Truncation error is the difference between a true (analytical) derivative of a function and its derivative obtained by numerical approximation. It is the discrepancy that arises when performing a finite number of steps to approximate a process with infinite steps.
Truncationerror is present even with infinite precision arithmetic, because it is caused by the truncation of Taylor's infinite series to form the algorithm. It is also known as the error of truncation, and it is one of the main sources of error in numerical methods for the algorithmic solution of continuous problems.
In numerical analysis and scientific computation, the truncation error is the error caused by the approximation of a mathematical process. It can be seen when shortening an infinite process after many finite terms or iterations, or when not reaching the limit. For example, if we approximate the sine function by the first two non-zero terms of its Taylor series, as in small, the resulting error is a truncation error. It also includes the discretization error, which is the error that arises when taking a finite number of steps in a calculation to approximate an infinite process. In general, the global truncation error (GTE) is one order smaller than the local truncation error (LTE).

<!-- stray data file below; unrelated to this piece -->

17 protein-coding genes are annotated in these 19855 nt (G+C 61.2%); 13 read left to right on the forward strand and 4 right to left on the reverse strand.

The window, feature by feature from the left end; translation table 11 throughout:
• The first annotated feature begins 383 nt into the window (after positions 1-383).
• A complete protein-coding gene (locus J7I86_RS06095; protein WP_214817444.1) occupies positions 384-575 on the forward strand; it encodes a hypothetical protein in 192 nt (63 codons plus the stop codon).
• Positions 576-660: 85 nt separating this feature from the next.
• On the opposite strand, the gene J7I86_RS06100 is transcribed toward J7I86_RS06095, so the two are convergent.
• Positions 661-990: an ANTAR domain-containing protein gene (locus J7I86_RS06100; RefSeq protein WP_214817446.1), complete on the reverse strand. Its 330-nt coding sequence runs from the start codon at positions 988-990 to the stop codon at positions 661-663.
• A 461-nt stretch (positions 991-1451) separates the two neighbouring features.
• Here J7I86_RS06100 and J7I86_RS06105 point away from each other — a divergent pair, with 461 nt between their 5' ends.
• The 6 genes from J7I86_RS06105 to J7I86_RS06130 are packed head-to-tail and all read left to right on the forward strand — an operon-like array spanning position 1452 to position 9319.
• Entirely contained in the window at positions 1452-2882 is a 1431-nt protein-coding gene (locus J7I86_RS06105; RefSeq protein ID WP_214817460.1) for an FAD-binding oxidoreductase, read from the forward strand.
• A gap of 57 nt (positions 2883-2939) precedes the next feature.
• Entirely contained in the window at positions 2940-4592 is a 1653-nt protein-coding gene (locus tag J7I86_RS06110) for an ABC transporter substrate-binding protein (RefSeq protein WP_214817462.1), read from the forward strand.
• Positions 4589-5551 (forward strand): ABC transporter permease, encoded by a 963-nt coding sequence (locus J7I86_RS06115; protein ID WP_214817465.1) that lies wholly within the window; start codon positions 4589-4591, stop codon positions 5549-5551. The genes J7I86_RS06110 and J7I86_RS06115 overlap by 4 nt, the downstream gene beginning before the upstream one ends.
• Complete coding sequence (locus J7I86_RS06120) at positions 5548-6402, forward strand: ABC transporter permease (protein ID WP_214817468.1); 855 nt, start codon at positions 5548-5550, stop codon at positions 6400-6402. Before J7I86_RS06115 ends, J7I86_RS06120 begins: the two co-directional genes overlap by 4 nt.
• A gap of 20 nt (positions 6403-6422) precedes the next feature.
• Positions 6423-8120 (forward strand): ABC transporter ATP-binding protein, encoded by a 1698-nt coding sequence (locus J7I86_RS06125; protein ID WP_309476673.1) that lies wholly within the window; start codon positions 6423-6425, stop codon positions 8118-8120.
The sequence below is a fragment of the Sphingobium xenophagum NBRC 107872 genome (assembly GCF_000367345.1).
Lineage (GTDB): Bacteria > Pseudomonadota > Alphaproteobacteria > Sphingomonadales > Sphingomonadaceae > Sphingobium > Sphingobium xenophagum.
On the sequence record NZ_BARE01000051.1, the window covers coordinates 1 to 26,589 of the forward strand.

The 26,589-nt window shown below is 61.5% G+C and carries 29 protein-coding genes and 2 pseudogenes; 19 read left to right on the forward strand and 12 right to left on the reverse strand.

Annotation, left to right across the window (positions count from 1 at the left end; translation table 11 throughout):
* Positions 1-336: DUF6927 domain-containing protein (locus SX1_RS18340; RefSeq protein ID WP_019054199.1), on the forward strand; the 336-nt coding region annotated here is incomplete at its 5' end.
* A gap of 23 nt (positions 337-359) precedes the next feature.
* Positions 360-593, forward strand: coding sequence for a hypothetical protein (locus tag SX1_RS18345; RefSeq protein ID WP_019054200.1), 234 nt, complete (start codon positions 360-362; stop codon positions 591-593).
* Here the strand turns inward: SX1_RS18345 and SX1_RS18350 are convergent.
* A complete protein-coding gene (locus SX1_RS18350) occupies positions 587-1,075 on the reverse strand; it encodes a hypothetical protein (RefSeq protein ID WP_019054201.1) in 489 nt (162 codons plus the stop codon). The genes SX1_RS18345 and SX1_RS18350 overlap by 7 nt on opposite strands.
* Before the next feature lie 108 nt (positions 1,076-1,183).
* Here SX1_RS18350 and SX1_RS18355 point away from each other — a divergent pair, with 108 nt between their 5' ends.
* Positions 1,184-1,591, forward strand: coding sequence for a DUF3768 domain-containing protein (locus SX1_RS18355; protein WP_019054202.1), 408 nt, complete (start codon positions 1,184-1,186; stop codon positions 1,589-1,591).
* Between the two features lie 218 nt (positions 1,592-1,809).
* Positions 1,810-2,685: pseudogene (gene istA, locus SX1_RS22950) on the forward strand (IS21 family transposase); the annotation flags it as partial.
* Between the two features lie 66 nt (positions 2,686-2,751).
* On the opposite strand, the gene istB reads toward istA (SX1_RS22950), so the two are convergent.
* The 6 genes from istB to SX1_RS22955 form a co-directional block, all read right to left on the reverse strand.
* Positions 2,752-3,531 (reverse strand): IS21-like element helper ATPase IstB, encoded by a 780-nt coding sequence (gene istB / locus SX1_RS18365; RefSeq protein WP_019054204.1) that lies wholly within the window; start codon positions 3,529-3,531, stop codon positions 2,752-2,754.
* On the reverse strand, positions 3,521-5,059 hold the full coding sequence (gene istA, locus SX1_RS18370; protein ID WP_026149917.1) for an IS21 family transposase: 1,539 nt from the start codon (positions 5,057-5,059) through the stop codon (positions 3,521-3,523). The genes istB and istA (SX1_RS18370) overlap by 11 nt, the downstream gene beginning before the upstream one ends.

The error that occurs when shortening an infinite process after many finite terms or iterations, or when not reaching the limit, represents one of the main sources of error in numerical methods for the algorithmic solution of continuous problems. Its analysis and methods for its estimation and control are central problems in numerical analysis. In numerical methods for ordinary differential equations, the continuously varying function that is the solution of the differential equation is approximated by a process that progresses step by step, and the error that this implies is a discretization or truncation error. The error caused by choosing a finite number of rectangles instead of an infinite number of them is a truncation error in the mathematical process of integration. Given an example such as an infinite series truncation, finite precision arithmetic, finite differences, and differential equations, it is possible to calculate its truncation errors. For instance, if we take into account an example such as x% 3d0,75 and only use its first three terms of its series, then we can calculate its truncation errors.
We can also list down all common finite difference approximation formulas and their corresponding truncation errors. Therefore, we can conclude that the global truncation error is a smaller order than the local truncation error. In general, the term truncation error refers to the discrepancy that arises when performing a finite number of steps to approximate a process with infinite steps.